Indeed, the most poignant passages are not so much those in which Richard is abused by whites as the ones where he is abused by “his own”, starting with his family. The book opens with the infamous scene of four year-old Richard being beaten unconscious by his mother (for accidentally burning down the house). This is the first of a long series of beatings, in the course of the book, by his mom, his dad, his aunt, his uncles, his grandmother, his grandfather (did I miss anyone?). In Wright’s analysis, whites had created a society that trapped blacks in their own underworld of misery, with very little possibility of escaping this stunted existence.
The novel is about Richard’s attempt to break free from this condition of servitude and humiliation. He first struggles to make his family, his black peers and his white counterparts respect him. Wright portrays himself as willful, always bent on rejecting the behaviors his family and society try to impose on him. He will not let himself be molded into the archetypical “black boy” that everyone wants him to be: he shuns religion, gratuitous deference to older people and, more importantly, subjection to whites… until he realizes that, in order to survive, a certain dose of hypocrisy is needed. When he starts “respecting” whites as his black friends teach him to do, he feels like he is betraying himself, his rebellious, freedom-seeking nature. The only thing that allows him to keep on pretending is his overwhelming desire to leave the South.
I say “leave” the South and not “go North” because his goal is a negative one – escape hell – and not the positive one you would expect from the American dream narrative, a.k.a. the pursuit of happiness. Wright is running away from a dreadful existence, not running towards a compelling one. And sure enough, the second half of the book, about his life in Chicago, is not the “happy ending” we would expect. The North is no paradise, and what Richard gains in dignity (the Yankees do treat him with more respect and less discrimination than the Rednecks) he seems to loose in serenity: life in Chicago is enticing and glamorous… for those who can afford living it. The protagonist finds himself living a second class life, similar to that of the South, even though, formally, he is not discriminated against: it seems as though “class awareness” has somehow merged and even trumped “race awareness”. Wright becomes a member of the Communist party and gives his contribution to the fight against injustice, although he quickly understands that such a profound and structural problem can in no way be solved by a dogmatic and stifling ideology.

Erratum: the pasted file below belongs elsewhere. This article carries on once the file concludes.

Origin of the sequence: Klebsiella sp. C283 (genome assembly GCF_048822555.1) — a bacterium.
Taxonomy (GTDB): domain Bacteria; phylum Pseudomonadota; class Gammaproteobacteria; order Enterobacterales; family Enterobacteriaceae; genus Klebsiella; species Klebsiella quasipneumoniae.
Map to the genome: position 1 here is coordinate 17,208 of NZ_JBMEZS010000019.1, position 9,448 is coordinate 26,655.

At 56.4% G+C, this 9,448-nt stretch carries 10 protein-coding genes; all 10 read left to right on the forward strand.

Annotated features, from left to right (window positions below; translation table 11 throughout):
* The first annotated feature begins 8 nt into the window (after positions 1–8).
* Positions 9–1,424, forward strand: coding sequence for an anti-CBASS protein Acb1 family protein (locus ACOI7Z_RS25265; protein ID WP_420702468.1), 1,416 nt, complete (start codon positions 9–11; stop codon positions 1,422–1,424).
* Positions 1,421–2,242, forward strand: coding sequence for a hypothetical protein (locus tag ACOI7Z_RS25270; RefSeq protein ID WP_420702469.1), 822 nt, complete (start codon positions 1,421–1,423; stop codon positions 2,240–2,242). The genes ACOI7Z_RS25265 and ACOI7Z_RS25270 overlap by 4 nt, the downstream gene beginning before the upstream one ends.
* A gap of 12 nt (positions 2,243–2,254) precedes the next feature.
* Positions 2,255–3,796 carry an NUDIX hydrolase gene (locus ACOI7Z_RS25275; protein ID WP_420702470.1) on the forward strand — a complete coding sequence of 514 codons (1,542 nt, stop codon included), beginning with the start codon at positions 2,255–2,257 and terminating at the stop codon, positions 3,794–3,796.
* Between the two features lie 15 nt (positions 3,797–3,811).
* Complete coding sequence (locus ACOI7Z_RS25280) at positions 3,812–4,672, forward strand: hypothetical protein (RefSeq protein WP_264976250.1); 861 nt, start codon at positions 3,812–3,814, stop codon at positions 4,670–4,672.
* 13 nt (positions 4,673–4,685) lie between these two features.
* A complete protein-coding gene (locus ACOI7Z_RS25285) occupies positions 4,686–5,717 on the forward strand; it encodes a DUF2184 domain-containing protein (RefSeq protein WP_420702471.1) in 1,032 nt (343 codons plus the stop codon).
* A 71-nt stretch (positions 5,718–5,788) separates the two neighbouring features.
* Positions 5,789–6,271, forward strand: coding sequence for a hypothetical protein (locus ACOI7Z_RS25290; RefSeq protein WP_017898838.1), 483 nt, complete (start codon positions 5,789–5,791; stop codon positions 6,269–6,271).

As I mentioned, Black Boy is a disturbing account not only of Richard Wright’s life, but, more importantly, of America’s recent past which, as events in Ferguson remind us, in some way continues to bleed into the present. I have enormous respect for America, and I believe in the principles on which it was founded. However, even America’s most enthusiastic proponents should never forget or downplay the tragedies it has allowed on its soil, which negate the very principles it professes to uphold. Two centuries of discrimination, mistreatment and even de-humanization have left scars on a Nation that prides itself on being the world’s beacon of freedom, democracy and human rights. What strikes me even more is that the events that Wright describes took place during the period Hitler was in power in Germany. In other words, World War II America – the America that saved Europe from nazism and fought in the name of human dignity – is also the America that oppressed an entire category of its own citizens with laws, norms and behaviors that were anything but civilized.
Having said all this, I think Wright – who died in Paris in 1960 – would be pleased with how America has since corrected its course. The Civil Rights act and all the atonement that came with it marked a milestone in American history. I believe that for all its misdeeds, America has a redeeming feature that trumps everything else: the capacity to reflect on its actions and reverse them when they are found to be contrary to its core values. This does not in any way erase the damage done to countless generations of African-Americans, but it does show that the professed goal of building “a more perfect Union” based on the inalienable rights of every human being actually means something, at least in the long term.